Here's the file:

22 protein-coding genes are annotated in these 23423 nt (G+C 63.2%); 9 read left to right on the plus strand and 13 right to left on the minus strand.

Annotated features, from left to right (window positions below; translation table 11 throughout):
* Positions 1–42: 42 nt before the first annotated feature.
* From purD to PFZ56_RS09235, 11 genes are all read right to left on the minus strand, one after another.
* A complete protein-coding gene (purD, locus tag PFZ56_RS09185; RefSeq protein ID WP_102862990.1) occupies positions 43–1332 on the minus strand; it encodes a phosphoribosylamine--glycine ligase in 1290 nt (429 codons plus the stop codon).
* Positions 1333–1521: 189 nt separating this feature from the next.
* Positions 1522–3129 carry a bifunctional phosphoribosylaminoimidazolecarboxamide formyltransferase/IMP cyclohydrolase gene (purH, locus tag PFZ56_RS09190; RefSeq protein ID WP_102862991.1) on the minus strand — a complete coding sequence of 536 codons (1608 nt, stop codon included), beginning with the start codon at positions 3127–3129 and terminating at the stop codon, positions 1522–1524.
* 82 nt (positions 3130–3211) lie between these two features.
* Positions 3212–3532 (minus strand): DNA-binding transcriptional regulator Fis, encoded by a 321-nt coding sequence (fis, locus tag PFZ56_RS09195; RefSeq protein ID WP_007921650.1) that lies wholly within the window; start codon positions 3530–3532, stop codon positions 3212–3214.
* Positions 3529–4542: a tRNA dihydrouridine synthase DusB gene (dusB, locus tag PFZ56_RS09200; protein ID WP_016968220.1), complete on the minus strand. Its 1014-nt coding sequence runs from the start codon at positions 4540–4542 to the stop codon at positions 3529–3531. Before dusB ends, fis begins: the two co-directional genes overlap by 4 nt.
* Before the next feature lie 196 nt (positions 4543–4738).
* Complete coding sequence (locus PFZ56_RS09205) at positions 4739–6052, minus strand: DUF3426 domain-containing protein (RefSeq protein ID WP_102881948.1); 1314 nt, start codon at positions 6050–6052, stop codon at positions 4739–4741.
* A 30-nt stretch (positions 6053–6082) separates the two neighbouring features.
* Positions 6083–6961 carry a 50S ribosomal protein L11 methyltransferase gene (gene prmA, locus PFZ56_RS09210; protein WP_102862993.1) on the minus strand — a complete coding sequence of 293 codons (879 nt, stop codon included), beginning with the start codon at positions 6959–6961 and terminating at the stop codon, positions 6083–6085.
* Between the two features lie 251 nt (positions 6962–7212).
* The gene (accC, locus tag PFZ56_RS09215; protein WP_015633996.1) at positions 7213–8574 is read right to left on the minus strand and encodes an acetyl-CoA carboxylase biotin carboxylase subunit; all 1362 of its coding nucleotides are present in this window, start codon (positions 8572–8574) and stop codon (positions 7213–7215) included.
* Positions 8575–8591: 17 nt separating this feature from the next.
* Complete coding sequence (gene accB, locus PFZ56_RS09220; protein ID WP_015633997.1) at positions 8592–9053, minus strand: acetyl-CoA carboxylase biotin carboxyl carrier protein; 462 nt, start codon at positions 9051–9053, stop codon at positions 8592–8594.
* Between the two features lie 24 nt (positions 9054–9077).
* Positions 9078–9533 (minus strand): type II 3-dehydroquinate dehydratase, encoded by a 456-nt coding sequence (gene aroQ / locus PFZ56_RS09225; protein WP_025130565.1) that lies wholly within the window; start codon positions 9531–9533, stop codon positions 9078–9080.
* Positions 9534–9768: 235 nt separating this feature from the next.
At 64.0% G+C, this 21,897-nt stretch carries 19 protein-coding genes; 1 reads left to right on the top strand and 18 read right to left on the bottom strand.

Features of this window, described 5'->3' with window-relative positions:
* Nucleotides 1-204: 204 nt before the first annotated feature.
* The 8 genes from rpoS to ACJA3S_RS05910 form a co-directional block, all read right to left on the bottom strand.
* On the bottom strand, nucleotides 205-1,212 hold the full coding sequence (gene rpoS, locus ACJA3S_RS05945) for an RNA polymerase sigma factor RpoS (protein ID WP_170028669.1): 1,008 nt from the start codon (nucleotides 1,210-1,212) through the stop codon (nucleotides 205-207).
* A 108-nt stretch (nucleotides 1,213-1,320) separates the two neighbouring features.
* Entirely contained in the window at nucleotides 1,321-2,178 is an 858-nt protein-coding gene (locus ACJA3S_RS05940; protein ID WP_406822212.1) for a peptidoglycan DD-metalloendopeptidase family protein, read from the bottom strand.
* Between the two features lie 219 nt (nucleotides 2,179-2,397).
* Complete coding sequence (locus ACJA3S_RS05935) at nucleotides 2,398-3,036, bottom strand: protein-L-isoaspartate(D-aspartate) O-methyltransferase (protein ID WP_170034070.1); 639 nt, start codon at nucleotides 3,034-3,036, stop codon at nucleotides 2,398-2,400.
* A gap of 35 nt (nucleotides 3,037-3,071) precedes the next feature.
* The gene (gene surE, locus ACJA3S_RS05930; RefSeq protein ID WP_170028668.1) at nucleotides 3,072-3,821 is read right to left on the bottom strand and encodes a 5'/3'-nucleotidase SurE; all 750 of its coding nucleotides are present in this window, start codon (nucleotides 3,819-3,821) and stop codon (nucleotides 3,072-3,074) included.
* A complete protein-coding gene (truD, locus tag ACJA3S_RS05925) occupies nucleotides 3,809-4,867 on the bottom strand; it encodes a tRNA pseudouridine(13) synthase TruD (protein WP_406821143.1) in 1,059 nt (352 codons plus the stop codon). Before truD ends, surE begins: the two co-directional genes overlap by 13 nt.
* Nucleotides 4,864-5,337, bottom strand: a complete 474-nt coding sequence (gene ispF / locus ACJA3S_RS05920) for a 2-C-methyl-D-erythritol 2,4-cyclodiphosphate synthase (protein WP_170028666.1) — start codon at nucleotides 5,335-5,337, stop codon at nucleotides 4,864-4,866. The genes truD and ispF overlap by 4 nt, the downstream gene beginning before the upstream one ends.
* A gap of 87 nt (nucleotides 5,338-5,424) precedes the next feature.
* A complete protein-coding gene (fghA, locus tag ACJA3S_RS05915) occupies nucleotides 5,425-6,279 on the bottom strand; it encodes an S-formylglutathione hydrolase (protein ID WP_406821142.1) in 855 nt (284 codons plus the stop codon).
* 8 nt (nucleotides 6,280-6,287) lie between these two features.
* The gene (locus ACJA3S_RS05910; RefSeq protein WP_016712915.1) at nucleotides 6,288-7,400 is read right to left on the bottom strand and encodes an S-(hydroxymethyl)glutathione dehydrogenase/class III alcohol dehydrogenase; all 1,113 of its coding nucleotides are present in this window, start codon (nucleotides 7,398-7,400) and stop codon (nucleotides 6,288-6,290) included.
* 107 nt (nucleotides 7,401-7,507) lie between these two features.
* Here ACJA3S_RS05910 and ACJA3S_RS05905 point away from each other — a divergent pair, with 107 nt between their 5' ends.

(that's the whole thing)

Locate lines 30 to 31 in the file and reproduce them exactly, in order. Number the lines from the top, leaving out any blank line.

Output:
* Complete coding sequence (locus ACJA3S_RS05935) at nucleotides 2,398-3,036, bottom strand: protein-L-isoaspartate(D-aspartate) O-methyltransferase (protein ID WP_170034070.1); 639 nt, start codon at nucleotides 3,034-3,036, stop codon at nucleotides 2,398-2,400.
* A gap of 35 nt (nucleotides 3,037-3,071) precedes the next feature.